The “speckle” of a laser hitting a surface arises because the coherent light simultaneously takes different paths that reinforce or cancel each other at different places. In Physical Review Letters, researchers report the reverse effect, transmitting a laser beam through a normally opaque material by first imposing a specific phase pattern onto the laser spot.
A clear substance like water doesn’t absorb much light, but small droplets scatter light in all directions. A random assembly of scatterers that is much thicker than the mean-free path usually reflects almost all light, like a white cloud; only a small fraction is transmitted. But theorists realized decades ago that wave interference could lead to a dramatically different behavior. The phenomenon was first studied in the electrical domain: In a disordered conducting material, theory said that electron interference could lead to the formation of few special “open channels” that enable electric current to pass almost unhindered through a random arrangement of conducting paths. Yet with electrons there was no way to experimentally create the special input phase structure needed to directly demonstrate this effect.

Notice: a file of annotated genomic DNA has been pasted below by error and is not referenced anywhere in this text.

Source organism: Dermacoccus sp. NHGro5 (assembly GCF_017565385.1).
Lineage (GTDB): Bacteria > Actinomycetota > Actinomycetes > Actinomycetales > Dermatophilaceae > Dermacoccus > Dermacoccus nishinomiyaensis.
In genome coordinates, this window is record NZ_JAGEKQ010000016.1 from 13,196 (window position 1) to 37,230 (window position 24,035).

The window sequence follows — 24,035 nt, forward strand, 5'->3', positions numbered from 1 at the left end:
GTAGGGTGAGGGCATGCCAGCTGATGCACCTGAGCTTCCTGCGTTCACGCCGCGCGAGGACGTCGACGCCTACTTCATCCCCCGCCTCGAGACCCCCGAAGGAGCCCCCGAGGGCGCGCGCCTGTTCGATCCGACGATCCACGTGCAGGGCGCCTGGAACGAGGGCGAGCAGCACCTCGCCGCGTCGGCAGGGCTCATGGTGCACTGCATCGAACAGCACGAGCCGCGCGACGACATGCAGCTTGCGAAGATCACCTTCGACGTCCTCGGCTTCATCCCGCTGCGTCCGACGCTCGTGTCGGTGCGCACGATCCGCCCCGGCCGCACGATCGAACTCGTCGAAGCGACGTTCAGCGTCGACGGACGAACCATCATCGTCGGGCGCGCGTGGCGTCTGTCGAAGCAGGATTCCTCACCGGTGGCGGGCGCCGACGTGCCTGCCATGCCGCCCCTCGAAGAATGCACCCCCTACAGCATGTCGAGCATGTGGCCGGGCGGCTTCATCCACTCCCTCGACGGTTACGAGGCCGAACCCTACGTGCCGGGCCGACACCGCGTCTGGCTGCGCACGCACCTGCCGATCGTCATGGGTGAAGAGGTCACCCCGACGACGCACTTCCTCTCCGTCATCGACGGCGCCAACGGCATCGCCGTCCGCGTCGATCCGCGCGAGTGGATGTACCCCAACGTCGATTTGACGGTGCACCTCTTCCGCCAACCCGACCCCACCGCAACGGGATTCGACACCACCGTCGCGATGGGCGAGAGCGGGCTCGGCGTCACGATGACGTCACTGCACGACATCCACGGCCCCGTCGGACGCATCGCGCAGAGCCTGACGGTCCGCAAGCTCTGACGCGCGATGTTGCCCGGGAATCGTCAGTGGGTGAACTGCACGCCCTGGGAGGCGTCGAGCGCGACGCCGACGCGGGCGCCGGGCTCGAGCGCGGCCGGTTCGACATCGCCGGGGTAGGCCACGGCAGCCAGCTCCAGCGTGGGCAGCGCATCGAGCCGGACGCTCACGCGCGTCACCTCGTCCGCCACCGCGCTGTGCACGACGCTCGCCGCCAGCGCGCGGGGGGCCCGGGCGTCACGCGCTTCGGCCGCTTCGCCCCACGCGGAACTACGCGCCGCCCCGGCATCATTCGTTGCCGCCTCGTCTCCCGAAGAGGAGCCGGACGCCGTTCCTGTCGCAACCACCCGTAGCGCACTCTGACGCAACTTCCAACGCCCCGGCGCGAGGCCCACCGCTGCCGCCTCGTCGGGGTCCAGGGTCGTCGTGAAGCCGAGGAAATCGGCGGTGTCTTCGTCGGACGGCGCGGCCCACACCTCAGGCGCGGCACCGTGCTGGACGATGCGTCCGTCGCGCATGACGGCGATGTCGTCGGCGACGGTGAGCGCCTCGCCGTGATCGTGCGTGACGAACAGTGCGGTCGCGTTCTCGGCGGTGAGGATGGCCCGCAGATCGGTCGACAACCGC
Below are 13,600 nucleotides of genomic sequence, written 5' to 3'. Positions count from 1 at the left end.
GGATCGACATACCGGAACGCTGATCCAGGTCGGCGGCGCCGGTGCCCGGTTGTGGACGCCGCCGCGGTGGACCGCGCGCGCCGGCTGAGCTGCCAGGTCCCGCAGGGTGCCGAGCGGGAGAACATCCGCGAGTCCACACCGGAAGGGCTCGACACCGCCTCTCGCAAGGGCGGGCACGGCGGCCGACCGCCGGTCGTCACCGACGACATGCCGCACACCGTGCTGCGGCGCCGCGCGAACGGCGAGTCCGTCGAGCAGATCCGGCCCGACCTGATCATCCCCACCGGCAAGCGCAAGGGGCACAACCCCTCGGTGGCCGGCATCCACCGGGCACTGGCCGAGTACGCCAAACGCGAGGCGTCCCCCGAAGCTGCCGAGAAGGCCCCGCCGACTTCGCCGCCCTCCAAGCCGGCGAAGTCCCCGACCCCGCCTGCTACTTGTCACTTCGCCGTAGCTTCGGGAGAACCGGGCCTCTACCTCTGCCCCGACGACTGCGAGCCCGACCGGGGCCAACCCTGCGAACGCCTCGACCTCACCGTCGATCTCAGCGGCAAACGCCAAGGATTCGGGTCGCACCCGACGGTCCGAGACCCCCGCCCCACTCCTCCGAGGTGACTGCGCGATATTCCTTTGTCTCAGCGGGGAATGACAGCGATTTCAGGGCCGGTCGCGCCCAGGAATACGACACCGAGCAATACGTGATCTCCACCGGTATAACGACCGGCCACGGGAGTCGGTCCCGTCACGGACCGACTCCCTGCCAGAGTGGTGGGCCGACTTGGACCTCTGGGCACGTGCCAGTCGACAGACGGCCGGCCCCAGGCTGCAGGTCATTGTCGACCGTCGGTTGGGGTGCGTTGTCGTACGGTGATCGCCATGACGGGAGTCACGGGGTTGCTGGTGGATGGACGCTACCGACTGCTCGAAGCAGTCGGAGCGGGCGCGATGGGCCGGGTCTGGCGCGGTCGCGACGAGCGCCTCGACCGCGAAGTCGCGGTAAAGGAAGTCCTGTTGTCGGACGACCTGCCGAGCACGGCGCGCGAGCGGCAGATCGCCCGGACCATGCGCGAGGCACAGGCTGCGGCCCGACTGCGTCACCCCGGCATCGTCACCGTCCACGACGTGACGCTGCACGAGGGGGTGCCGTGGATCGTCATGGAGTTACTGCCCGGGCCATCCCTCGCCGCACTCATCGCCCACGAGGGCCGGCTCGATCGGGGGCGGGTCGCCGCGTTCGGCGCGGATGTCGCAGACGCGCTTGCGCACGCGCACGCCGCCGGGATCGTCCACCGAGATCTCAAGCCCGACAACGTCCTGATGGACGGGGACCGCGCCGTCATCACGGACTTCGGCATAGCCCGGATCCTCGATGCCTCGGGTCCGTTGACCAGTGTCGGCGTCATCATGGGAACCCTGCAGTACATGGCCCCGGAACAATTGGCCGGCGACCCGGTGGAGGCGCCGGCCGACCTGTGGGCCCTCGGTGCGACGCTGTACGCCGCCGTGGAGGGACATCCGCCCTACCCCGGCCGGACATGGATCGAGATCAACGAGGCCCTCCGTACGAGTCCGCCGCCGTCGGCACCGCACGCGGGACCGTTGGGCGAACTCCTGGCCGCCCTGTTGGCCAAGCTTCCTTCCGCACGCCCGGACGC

Sebastien Popoff and his colleagues at Yale University demonstrated the corresponding effect for light waves, taking advantage of spatial light modulators that control the phase of light independently across a laser spot. They shined this spot on a -micrometer-thick slab of titania particles, each about a half micrometer in diameter, that initially transmitted only about of the light. But by iteratively tweaking the phases in regions across the spot to maximize the transmission, the researchers increased it by a factor of . They could also reduce the transmission by a factor of , simply by adjusting the phases. – Don Monroe